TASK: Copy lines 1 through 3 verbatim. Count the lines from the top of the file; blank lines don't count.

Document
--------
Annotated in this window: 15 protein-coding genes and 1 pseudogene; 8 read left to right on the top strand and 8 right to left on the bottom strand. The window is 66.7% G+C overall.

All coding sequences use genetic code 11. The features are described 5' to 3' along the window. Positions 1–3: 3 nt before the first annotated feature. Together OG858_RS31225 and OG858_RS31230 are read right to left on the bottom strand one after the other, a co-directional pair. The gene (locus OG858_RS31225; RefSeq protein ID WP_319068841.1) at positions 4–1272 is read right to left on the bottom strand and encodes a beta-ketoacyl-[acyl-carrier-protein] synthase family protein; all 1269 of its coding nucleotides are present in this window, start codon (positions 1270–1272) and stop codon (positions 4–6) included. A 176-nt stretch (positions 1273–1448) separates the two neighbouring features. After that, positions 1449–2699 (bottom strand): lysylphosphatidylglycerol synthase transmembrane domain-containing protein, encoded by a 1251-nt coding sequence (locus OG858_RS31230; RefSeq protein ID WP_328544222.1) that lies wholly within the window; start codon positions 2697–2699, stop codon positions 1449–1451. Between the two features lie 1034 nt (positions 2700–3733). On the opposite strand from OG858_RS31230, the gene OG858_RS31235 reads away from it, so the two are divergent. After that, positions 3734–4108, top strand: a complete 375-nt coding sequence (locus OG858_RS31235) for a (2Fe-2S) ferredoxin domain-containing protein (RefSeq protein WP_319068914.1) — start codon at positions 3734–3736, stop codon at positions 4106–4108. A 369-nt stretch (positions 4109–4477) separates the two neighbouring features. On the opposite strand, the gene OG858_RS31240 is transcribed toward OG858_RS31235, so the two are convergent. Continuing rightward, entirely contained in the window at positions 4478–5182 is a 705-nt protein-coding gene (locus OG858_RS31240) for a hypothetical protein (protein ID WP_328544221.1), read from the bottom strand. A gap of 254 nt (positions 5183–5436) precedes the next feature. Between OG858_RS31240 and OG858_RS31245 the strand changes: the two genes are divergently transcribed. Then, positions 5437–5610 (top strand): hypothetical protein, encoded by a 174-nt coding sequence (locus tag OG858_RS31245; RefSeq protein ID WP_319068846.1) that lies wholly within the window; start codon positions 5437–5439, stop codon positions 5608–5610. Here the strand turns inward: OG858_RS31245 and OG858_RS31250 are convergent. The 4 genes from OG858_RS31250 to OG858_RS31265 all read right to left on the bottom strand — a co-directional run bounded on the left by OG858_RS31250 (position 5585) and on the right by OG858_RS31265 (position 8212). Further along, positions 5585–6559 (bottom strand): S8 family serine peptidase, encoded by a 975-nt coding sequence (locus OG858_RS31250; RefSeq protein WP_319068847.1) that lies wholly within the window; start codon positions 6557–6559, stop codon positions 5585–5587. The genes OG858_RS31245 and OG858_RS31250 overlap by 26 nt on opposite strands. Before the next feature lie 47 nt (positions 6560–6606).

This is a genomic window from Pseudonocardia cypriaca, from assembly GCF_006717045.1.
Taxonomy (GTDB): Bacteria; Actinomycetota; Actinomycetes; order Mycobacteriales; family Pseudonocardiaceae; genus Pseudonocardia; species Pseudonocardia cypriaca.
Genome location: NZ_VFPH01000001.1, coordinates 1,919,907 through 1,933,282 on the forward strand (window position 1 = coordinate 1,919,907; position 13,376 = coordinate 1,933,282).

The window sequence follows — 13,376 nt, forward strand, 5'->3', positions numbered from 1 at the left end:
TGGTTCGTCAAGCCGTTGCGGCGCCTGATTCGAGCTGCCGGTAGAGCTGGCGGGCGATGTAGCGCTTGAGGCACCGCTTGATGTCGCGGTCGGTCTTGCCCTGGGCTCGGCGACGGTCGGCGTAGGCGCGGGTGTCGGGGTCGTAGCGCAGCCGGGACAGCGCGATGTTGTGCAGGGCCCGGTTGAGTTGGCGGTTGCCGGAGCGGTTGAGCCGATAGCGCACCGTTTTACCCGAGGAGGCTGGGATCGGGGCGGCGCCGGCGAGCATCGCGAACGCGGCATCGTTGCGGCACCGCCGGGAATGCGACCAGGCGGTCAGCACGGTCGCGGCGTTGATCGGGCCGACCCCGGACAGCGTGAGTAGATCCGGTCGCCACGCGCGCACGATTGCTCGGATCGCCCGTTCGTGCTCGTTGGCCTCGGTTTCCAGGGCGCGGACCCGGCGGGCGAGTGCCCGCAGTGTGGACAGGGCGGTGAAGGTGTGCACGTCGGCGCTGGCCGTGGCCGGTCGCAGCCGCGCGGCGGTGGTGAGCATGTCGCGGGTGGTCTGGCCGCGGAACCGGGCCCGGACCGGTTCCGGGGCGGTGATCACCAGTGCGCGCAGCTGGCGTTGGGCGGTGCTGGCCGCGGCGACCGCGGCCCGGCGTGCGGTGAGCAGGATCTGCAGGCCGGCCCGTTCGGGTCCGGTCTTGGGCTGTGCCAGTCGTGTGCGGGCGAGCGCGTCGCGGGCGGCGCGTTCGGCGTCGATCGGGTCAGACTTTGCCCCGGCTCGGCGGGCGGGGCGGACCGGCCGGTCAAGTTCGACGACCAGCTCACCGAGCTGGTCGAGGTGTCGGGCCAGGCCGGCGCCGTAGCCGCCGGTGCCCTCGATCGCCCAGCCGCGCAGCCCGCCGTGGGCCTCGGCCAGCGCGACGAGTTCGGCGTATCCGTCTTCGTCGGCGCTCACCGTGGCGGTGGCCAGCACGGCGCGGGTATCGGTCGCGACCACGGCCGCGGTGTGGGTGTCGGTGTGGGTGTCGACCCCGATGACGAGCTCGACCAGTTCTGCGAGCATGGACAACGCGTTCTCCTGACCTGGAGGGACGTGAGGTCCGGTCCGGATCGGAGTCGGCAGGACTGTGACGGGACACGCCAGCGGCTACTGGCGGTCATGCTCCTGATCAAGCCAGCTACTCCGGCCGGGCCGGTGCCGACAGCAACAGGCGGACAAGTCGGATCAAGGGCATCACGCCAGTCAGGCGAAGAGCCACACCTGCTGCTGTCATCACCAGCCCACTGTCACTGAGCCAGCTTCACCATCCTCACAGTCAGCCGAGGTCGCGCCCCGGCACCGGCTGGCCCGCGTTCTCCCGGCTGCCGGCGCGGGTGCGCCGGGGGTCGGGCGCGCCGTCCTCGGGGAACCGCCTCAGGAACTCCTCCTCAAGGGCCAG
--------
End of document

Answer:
Annotated in this window: 15 protein-coding genes and 1 pseudogene; 8 read left to right on the top strand and 8 right to left on the bottom strand. The window is 66.7% G+C overall.

All coding sequences use genetic code 11. The features are described 5' to 3' along the window. Positions 1–3: 3 nt before the first annotated feature. Together OG858_RS31225 and OG858_RS31230 are read right to left on the bottom strand one after the other, a co-directional pair. The gene (locus OG858_RS31225; RefSeq protein ID WP_319068841.1) at positions 4–1272 is read right to left on the bottom strand and encodes a beta-ketoacyl-[acyl-carrier-protein] synthase family protein; all 1269 of its coding nucleotides are present in this window, start codon (positions 1270–1272) and stop codon (positions 4–6) included. A 176-nt stretch (positions 1273–1448) separates the two neighbouring features. After that, positions 1449–2699 (bottom strand): lysylphosphatidylglycerol synthase transmembrane domain-containing protein, encoded by a 1251-nt coding sequence (locus OG858_RS31230; RefSeq protein ID WP_328544222.1) that lies wholly within the window; start codon positions 2697–2699, stop codon positions 1449–1451. Between the two features lie 1034 nt (positions 2700–3733). On the opposite strand from OG858_RS31230, the gene OG858_RS31235 reads away from it, so the two are divergent. After that, positions 3734–4108, top strand: a complete 375-nt coding sequence (locus OG858_RS31235) for a (2Fe-2S) ferredoxin domain-containing protein (RefSeq protein WP_319068914.1) — start codon at positions 3734–3736, stop codon at positions 4106–4108. A 369-nt stretch (positions 4109–4477) separates the two neighbouring features. On the opposite strand, the gene OG858_RS31240 is transcribed toward OG858_RS31235, so the two are convergent. Continuing rightward, entirely contained in the window at positions 4478–5182 is a 705-nt protein-coding gene (locus OG858_RS31240) for a hypothetical protein (protein ID WP_328544221.1), read from the bottom strand. A gap of 254 nt (positions 5183–5436) precedes the next feature. Between OG858_RS31240 and OG858_RS31245 the strand changes: the two genes are divergently transcribed. Then, positions 5437–5610 (top strand): hypothetical protein, encoded by a 174-nt coding sequence (locus tag OG858_RS31245; RefSeq protein ID WP_319068846.1) that lies wholly within the window; start codon positions 5437–5439, stop codon positions 5608–5610. Here the strand turns inward: OG858_RS31245 and OG858_RS31250 are convergent. The 4 genes from OG858_RS31250 to OG858_RS31265 all read right to left on the bottom strand — a co-directional run bounded on the left by OG858_RS31250 (position 5585) and on the right by OG858_RS31265 (position 8212). Further along, positions 5585–6559 (bottom strand): S8 family serine peptidase, encoded by a 975-nt coding sequence (locus OG858_RS31250; RefSeq protein WP_319068847.1) that lies wholly within the window; start codon positions 6557–6559, stop codon positions 5585–5587. The genes OG858_RS31245 and OG858_RS31250 overlap by 26 nt on opposite strands. Before the next feature lie 47 nt (positions 6560–6606).

This is a genomic window from Pseudonocardia cypriaca, from assembly GCF_006717045.1.